So far as the macro world, let me give you an analogy. When Barack Obama was elected president, I told a friend that I felt like a kid does when their father is behind the wheel on a family road trip; safe and in good hands, free to sit in the back seat, look out the window, play games or look at books, relaxed and unworried. Now however, I feel tense and constantly vigilant with this new fellow behind the wheel. The car is careening around on mountainous roads, speeding and out of control. I am stomping the floor boards trying to hit the imaginary breaks in the back seat, gripping the arm rest fiercely, as if that would do any good. Road rage with other drivers could escalate on a dime and lead to something very ugly. I can’t take my eyes away.  I know this won’t last but I’m afraid of what could happen before there’s a new driver.  I have never felt quite this way about a president before.

In the end – or the middle or wherever – it always comes down to controlling what you can control. Doing what you can to make your life and the lives of the people you care about, good or better. To draw meaning from the ways you spend your waking hours, however that might be. What’s important to you? This is what I ask myself, this is where I constantly direct (and redirect when necessary) my attention. They say we have many competitors for our attention now. I am susceptible, at times too easily distracted. I’ve gotten better at noticing when it happens and pulling myself up short: Do I really care about this? Is it important? Is this a good way to spend my time? Why am I getting involved in this?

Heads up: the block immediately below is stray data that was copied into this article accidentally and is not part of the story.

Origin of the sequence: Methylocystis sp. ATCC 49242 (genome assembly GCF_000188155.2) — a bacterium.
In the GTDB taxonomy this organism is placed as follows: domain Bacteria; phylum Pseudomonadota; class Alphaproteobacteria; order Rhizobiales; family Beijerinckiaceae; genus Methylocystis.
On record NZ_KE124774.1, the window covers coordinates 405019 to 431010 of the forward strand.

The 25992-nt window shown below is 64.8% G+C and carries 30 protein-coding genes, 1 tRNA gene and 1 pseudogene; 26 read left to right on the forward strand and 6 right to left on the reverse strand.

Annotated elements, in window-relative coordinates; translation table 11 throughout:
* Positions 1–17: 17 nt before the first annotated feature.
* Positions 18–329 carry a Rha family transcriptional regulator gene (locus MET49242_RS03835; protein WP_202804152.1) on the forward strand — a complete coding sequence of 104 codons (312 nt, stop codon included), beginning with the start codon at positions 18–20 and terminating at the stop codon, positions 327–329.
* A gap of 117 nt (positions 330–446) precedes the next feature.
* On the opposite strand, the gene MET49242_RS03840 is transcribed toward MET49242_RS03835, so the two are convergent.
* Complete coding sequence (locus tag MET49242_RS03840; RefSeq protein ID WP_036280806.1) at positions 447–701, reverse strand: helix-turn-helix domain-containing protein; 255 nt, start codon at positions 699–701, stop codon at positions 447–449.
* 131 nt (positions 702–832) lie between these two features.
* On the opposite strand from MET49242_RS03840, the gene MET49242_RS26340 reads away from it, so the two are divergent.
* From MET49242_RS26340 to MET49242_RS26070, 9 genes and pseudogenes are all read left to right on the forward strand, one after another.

A key part is not letting other people’s priorities become my priorities. Not unless I choose it. EVERYBODY WANTS YOU TO TAKE UP AND INVEST IN THEIR CAUSE. Be it with your attention, your time, or your cash. And I DON’T CARE. More often than not, I just don’t.  People who know nothing or very little about you are so certain that what’s important to them – whatever they’re promoting – should also be important to you.  It’s hard to get away from this so long as you’re a nice member of society and continue to interact with others (which I am and I do! Maybe on my own terms but still).

So, I guess it’s fair to say I am liking where my head is at but I do have some gripes. Or I have some gripes but I am liking where my head is at. I can work with this.

Update on my New Year’s “kinda, sorta resolutions”

At the start of the year I set a few kinda, sorta New Year’s resolutions. Basically I had simple goals for 2018: to make 10 new recipes, to read 20 books, and to visit my local lake/park 10 times. I have already revisited my progress in March. I’m back to say I’VE READ 20 BOOKS!! Go Colette, go Colette! Fifteen were nonfiction; five fiction. I like memoirs and read several. My favorite book of the twenty was a very funny memoir, You’ll Grow Out of It by Jesse Klein. I also was very impressed with Brain on Fire: My Month of Madness by Susannah Cahalan. My page-turner novel was The Girl on the Train by Paula Hawkins (I subsequently watched the movie; it lacked something as compared with the book).

What reading twenty books in seven months has made very clear to me is how little I’ve been reading – in any kind of depth or quantity – for years. The internet, and life to some lesser extent, totally screwed up my ability to read (a book) and I had to get it back. Reading requires a different gear, one that had become somewhat unfamiliar. It’s like meeting up with an old friend and falling back into step together, ultimately wondering why you ever drifted in the first place.

I’ve exceeded my recipes goal, doing most of my cooking in winter. I haven’t made any new recipes lately.

After knocking out several in winter, I have slacked on lake visits. I got busy in the spring and it slid off my priorities. Which is kinda odd, considering lake visits are actually the easiest of the trio, requiring nothing, per my goals, other than merely going there. I have a few more to make my goal of ten.  I went this past Saturday and took a few photos for the blog. I can only take credit for framing these shots; my tablet has a bunch of “filters” and I opted to use the litho one on these for an interesting effect.

 

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Check out the Litho Squirrel!

 

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Dragonfly dead center on top of the blade of grass